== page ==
During Pride Season, we are celebrating the ways we are #ProuderTogether. Deenah from Hidayah talks about how the organisation provides visibility, information, and community support to queer Muslims.
'Beautifully led by and for LGBTQ+ Muslims, with news, stories, links to other parts of the queer community such as film festivals and spoken word events, I happily recommend Hidayah to anyone who seeks an intersectional view of sexual orientation/gender identity and faith. In the few years of my knowledge of their work and their amazing leaders, it is wonderful to see them grow in support, grow in numbers and grow in opportunity, especially since becoming a charity." Steven (teacher in Mearns Castle High School, Scotland).
I volunteer for Hidayah, an organisation dedicated to queer Muslims. Its existence and the extent to which it champions LGBTQ Muslims feels truly revolutionary, because it challenges the common misperception that Islam is inherently oppressive. This idea can be incredibly harmful to LGBTQ Muslims like myself because it insinuates being queer and being Muslim as mutually exclusive, not two parts of an identity that can coexist harmoniously. With the rampant Islamophobia and racism that Muslims can face in the West, it is easy for queer Muslims to feel alone, not heard or seen the way we want to be by the world.
Hidayah's existence and the extent to which it champions LGBTQ Muslims feels truly revolutionary.
Hidayah means “guidance” in Arabic. To start with, that means telling wider society, “Hey, we exist too!” The charity also aims to set the record straight (no pun intended) - with resources on how Islam is compatible with being LGBTQ, by empowering queer Muslims and allies in pushing the world in a more progressive, accepting direction.
Hidayah attained charity status in 2020, but it’s been providing visibility, information, and community support to queer Muslims for years. Whether through film festivals, other radio shows (including the BBC), a sold-out conference, podcasts or documentaries, Hidayah continues to amplify the voices that are so often silenced by society.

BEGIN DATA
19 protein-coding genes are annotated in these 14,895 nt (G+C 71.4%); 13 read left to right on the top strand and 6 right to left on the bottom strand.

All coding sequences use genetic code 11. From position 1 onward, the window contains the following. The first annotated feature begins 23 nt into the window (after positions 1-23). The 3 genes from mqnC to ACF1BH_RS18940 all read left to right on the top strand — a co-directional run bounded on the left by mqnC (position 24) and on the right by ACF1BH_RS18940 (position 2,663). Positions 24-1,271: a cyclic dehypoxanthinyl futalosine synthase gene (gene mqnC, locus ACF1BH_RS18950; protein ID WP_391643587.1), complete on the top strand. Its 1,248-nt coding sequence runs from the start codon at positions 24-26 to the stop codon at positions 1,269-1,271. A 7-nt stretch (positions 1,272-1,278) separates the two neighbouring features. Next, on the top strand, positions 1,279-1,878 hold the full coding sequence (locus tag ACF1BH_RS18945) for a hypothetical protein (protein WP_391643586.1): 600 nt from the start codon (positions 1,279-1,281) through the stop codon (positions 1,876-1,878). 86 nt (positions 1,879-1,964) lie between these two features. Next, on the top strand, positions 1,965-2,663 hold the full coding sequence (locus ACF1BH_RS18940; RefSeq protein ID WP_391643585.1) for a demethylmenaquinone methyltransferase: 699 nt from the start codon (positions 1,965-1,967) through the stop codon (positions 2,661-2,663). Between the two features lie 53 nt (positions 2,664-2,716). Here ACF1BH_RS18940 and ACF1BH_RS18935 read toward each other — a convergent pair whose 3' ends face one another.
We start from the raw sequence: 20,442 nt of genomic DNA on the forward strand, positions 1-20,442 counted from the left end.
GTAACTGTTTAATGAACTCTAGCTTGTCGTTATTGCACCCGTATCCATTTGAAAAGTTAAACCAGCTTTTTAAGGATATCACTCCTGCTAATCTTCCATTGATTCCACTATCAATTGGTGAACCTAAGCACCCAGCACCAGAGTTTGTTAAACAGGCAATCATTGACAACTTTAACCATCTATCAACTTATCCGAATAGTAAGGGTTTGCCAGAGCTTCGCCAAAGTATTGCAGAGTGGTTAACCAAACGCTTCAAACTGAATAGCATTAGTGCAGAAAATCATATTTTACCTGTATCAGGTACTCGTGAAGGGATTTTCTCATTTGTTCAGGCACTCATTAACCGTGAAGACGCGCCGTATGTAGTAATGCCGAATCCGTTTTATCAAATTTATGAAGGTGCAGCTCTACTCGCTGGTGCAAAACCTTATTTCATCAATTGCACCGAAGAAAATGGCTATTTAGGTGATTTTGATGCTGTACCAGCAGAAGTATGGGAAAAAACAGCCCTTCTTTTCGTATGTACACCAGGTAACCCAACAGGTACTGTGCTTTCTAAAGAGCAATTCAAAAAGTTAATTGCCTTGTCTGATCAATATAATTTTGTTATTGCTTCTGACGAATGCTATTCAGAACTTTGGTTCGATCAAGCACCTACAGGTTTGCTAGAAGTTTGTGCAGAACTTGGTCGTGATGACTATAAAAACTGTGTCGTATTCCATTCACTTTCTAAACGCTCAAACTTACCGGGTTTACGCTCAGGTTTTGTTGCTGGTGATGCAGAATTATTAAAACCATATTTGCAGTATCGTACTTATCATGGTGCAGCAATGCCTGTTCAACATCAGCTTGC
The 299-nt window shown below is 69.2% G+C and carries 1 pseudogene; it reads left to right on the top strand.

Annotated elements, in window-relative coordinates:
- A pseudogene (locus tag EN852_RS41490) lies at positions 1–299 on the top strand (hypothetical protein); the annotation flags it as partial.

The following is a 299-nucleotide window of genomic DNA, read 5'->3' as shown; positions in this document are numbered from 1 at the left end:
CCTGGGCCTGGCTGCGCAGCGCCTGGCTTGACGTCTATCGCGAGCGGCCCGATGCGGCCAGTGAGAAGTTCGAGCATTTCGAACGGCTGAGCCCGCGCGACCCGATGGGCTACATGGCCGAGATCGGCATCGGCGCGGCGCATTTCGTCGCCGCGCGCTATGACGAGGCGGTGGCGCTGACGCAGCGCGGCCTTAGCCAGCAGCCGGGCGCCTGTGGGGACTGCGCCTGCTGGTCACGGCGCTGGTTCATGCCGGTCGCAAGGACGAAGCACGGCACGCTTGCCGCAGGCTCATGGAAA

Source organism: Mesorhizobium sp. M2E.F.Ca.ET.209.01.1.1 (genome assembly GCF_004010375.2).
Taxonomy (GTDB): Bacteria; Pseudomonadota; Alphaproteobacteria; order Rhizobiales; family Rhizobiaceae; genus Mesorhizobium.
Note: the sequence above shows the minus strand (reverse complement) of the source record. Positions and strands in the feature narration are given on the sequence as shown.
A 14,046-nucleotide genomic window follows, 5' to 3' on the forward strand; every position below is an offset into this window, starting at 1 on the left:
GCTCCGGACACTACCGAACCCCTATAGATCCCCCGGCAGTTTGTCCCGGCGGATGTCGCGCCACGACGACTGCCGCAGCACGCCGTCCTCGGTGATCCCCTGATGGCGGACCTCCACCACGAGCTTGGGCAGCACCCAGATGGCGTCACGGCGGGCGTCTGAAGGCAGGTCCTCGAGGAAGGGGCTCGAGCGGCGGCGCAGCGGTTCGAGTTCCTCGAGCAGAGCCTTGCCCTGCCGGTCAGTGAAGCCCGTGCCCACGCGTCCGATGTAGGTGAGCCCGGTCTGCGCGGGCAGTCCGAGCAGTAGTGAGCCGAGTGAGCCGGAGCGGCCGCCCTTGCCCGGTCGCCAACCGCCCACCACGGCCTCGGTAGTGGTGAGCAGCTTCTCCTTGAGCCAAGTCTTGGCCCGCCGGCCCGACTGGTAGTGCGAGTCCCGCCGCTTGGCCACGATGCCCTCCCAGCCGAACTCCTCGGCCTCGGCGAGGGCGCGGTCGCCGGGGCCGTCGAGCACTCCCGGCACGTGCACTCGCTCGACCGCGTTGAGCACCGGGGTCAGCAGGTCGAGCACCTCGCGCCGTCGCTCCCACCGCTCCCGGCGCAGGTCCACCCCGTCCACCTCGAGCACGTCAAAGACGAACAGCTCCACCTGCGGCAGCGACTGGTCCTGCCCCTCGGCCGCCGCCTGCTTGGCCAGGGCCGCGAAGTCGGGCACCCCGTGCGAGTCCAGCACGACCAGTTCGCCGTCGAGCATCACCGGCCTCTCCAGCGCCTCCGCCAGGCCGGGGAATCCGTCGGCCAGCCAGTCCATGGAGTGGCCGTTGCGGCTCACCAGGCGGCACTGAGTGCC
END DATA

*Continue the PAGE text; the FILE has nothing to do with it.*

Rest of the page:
I was asked to get involved with Hidayah last year after our Chair, Shelina, read my articles on being a queer Muslim and reached out. Since then, I've spoken at several panels, including Lancashire LGBT and PrideCymru, and on Shoutout Radio. I’ve hosted the screening of a docufilm, Gayrabia.
As a closeted lesbian, I initially struggled to speak up about queer matters. We’re not able to shout the loudest and we’re often misunderstood by others in the queer community. There’s an understandable hesitancy among queer people towards religion, given that orthodox religious institutions - not just Islam - tend to exclude queer people of faith. My lack of visibility is part of the reason I initially fell through the gaps.
But this is a conundrum my colleagues at Hidayah are familiar with. It's why I can host events with my camera off and have the risk of being outed taken seriously. My invisibility has never stood in the way of providing me and other queer Muslims with the community support that we clearly need.
The idea of having a found family is gloriously queer, but it’s also a source of solace and comfort for queer Muslims.
The idea of having a found family is gloriously queer, but it’s also a source of solace and comfort for queer Muslims who have been rejected by their families. My found family gives me a unique sense of solidarity that you’d be hard-pressed to replicate elsewhere. They cheer me on in my endeavours as a journalist, much of which is centred around queer matters. They share my work and give me the validation that I can’t get from family members, none of whom I am out to.
I feel like I finally found my tribe. There is such a deep sense of belonging, to be among queers and feel like I fit in, rather than being the odd one out, the only hijabi drinking orange juice in the room, or the sole brown face in a sea of white. It’s why I want to celebrate the minorities within queer spaces - from Black trans women (including those who were part of the Stonewall riots!) to nonbinary disabled people and more broadly, queer people of colour. The majority of queer Muslims are also POC, and this means encountering multiple barriers and exclusion is infuriatingly common.
Hidayah has enabled me to realise my full potential as a vocal activist, fighting for intersectionality, acceptance and inclusion.
Joining Hidayah has helped me feel true pride in every part of my identity, while also giving me a sincere sense of purpose when I needed it most. Hidayah has enabled me to realise my full potential as a vocal activist, fighting for intersectionality, acceptance and inclusion in queer spaces - not just as a moral imperative but a spiritual one. At its heart, Islam is about supporting the marginalised and vulnerable in society, and that is exactly what I plan on continuing to do.
Follow Deenah on Twitter: @DeenahAlAqsa